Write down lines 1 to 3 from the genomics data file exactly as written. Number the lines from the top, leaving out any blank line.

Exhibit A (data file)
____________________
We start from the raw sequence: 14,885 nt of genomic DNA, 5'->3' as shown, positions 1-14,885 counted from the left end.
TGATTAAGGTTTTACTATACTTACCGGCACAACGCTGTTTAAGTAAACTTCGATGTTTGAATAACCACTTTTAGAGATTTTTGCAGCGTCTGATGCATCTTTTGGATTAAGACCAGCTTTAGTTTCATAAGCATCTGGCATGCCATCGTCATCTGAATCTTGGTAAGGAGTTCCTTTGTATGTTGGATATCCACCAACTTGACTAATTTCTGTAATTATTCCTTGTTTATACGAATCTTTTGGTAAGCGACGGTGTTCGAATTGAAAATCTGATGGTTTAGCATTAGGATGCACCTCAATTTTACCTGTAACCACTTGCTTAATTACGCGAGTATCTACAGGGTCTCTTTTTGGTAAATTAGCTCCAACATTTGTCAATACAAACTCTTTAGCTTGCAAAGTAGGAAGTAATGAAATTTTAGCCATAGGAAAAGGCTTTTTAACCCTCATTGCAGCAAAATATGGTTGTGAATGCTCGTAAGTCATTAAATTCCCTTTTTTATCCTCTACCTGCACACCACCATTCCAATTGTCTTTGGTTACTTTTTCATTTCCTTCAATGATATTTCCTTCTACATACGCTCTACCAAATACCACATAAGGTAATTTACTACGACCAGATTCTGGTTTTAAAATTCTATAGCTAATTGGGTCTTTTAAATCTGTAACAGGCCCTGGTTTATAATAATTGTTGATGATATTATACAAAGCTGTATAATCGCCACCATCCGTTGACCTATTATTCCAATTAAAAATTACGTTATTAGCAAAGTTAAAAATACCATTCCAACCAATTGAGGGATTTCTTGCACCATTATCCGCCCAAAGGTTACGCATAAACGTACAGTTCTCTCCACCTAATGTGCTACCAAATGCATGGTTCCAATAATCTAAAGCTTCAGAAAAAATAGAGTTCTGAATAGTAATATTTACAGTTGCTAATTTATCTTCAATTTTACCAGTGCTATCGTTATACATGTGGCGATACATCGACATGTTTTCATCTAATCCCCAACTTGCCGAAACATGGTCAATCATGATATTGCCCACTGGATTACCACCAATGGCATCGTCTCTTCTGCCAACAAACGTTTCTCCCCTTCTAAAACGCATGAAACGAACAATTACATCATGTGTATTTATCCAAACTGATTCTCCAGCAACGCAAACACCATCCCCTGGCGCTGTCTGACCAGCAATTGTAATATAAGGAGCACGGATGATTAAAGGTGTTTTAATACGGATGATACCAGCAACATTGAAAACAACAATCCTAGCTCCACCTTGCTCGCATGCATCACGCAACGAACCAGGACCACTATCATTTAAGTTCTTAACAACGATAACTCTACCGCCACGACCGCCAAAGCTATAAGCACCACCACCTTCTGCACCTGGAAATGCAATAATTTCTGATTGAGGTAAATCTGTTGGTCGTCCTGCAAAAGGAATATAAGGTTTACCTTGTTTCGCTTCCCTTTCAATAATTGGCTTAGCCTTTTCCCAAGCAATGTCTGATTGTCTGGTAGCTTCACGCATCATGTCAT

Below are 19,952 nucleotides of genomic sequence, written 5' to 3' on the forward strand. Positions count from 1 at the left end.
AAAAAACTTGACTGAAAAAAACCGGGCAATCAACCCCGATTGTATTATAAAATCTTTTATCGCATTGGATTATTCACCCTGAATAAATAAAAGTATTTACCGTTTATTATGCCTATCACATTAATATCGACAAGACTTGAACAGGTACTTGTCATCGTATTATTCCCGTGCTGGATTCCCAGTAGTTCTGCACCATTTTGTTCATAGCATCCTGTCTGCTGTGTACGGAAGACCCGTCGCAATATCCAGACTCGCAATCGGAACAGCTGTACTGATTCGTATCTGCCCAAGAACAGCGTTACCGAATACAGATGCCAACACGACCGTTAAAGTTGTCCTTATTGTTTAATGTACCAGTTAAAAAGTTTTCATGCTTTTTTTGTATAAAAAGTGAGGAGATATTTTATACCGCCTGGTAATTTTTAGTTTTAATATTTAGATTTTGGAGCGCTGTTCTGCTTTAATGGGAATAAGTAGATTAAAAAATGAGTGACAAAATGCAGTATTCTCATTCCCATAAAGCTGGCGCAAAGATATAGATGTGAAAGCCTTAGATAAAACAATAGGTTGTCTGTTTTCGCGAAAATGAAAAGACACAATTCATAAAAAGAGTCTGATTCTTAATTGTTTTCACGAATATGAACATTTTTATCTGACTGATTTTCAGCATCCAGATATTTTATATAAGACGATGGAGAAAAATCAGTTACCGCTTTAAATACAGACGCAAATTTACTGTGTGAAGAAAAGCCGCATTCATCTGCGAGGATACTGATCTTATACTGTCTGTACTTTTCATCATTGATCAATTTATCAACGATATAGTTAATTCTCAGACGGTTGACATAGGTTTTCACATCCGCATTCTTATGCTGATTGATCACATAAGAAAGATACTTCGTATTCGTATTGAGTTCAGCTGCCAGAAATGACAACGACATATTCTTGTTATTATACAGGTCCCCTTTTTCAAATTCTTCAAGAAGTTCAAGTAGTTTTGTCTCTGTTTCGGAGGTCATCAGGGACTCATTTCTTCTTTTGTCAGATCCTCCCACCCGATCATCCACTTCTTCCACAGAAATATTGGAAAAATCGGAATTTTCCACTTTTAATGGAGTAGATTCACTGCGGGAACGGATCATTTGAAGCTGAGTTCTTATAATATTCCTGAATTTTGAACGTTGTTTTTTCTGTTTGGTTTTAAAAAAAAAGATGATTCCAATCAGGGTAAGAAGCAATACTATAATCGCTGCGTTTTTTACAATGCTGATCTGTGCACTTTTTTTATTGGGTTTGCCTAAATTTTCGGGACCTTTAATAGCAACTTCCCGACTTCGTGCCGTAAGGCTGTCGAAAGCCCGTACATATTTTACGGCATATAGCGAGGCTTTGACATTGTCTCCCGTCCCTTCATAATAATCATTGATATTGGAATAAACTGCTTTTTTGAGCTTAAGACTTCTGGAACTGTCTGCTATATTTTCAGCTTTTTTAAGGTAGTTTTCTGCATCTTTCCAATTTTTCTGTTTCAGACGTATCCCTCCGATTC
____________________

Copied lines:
We start from the raw sequence: 14,885 nt of genomic DNA, 5'->3' as shown, positions 1-14,885 counted from the left end.
TGATTAAGGTTTTACTATACTTACCGGCACAACGCTGTTTAAGTAAACTTCGATGTTTGAATAACCACTTTTAGAGATTTTTGCAGCGTCTGATGCATCTTTTGGATTAAGACCAGCTTTAGTTTCATAAGCATCTGGCATGCCATCGTCATCTGAATCTTGGTAAGGAGTTCCTTTGTATGTTGGATATCCACCAACTTGACTAATTTCTGTAATTATTCCTTGTTTATACGAATCTTTTGGTAAGCGACGGTGTTCGAATTGAAAATCTGATGGTTTAGCATTAGGATGCACCTCAATTTTACCTGTAACCACTTGCTTAATTACGCGAGTATCTACAGGGTCTCTTTTTGGTAAATTAGCTCCAACATTTGTCAATACAAACTCTTTAGCTTGCAAAGTAGGAAGTAATGAAATTTTAGCCATAGGAAAAGGCTTTTTAACCCTCATTGCAGCAAAATATGGTTGTGAATGCTCGTAAGTCATTAAATTCCCTTTTTTATCCTCTACCTGCACACCACCATTCCAATTGTCTTTGGTTACTTTTTCATTTCCTTCAATGATATTTCCTTCTACATACGCTCTACCAAATACCACATAAGGTAATTTACTACGACCAGATTCTGGTTTTAAAATTCTATAGCTAATTGGGTCTTTTAAATCTGTAACAGGCCCTGGTTTATAATAATTGTTGATGATATTATACAAAGCTGTATAATCGCCACCATCCGTTGACCTATTATTCCAATTAAAAATTACGTTATTAGCAAAGTTAAAAATACCATTCCAACCAATTGAGGGATTTCTTGCACCATTATCCGCCCAAAGGTTACGCATAAACGTACAGTTCTCTCCACCTAATGTGCTACCAAATGCATGGTTCCAATAATCTAAAGCTTCAGAAAAAATAGAGTTCTGAATAGTAATATTTACAGTTGCTAATTTATCTTCAATTTTACCAGTGCTATCGTTATACATGTGGCGATACATCGACATGTTTTCATCTAATCCCCAACTTGCCGAAACATGGTCAATCATGATATTGCCCACTGGATTACCACCAATGGCATCGTCTCTTCTGCCAACAAACGTTTCTCCCCTTCTAAAACGCATGAAACGAACAATTACATCATGTGTATTTATCCAAACTGATTCTCCAGCAACGCAAACACCATCCCCTGGCGCTGTCTGACCAGCAATTGTAATATAAGGAGCACGGATGATTAAAGGTGTTTTAATACGGATGATACCAGCAACATTGAAAACAACAATCCTAGCTCCACCTTGCTCGCATGCATCACGCAACGAACCAGGACCACTATCATTTAAGTTCTTAACAACGATAACTCTACCGCCACGACCGCCAAAGCTATAAGCACCACCACCTTCTGCACCTGGAAATGCAATAATTTCTGATTGAGGTAAATCTGTTGGTCGTCCTGCAAAAGGAATATAAGGTTTACCTTGTTTCGCTTCCCTTTCAATAATTGGCTTAGCCTTTTCCCAAGCAATGTCTGATTGTCTGGTAGCTTCACGCATCATGTCAT

Below are 19,952 nucleotides of genomic sequence, written 5' to 3' on the forward strand. Positions count from 1 at the left end.